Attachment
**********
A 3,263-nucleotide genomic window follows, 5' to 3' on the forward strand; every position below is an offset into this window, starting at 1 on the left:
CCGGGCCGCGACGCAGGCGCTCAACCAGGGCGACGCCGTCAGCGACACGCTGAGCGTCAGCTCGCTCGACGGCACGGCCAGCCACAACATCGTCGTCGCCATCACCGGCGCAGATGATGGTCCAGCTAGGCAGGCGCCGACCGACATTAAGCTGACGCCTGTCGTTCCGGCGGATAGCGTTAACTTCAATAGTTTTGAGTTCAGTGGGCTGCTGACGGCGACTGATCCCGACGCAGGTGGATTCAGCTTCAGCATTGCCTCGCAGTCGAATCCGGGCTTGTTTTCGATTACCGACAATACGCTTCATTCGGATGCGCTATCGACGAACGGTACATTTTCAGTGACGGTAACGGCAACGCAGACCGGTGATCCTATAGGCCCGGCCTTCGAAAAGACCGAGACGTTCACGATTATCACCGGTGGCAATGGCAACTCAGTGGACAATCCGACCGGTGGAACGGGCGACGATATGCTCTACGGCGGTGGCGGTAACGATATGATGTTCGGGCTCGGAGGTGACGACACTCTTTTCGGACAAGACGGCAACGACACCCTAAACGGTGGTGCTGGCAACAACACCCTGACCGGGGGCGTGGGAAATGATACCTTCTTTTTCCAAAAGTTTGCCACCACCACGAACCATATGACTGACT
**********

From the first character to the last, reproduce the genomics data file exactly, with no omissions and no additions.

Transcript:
A 3,263-nucleotide genomic window follows, 5' to 3' on the forward strand; every position below is an offset into this window, starting at 1 on the left:
CCGGGCCGCGACGCAGGCGCTCAACCAGGGCGACGCCGTCAGCGACACGCTGAGCGTCAGCTCGCTCGACGGCACGGCCAGCCACAACATCGTCGTCGCCATCACCGGCGCAGATGATGGTCCAGCTAGGCAGGCGCCGACCGACATTAAGCTGACGCCTGTCGTTCCGGCGGATAGCGTTAACTTCAATAGTTTTGAGTTCAGTGGGCTGCTGACGGCGACTGATCCCGACGCAGGTGGATTCAGCTTCAGCATTGCCTCGCAGTCGAATCCGGGCTTGTTTTCGATTACCGACAATACGCTTCATTCGGATGCGCTATCGACGAACGGTACATTTTCAGTGACGGTAACGGCAACGCAGACCGGTGATCCTATAGGCCCGGCCTTCGAAAAGACCGAGACGTTCACGATTATCACCGGTGGCAATGGCAACTCAGTGGACAATCCGACCGGTGGAACGGGCGACGATATGCTCTACGGCGGTGGCGGTAACGATATGATGTTCGGGCTCGGAGGTGACGACACTCTTTTCGGACAAGACGGCAACGACACCCTAAACGGTGGTGCTGGCAACAACACCCTGACCGGGGGCGTGGGAAATGATACCTTCTTTTTCCAAAAGTTTGCCACCACCACGAACCATATGACTGACT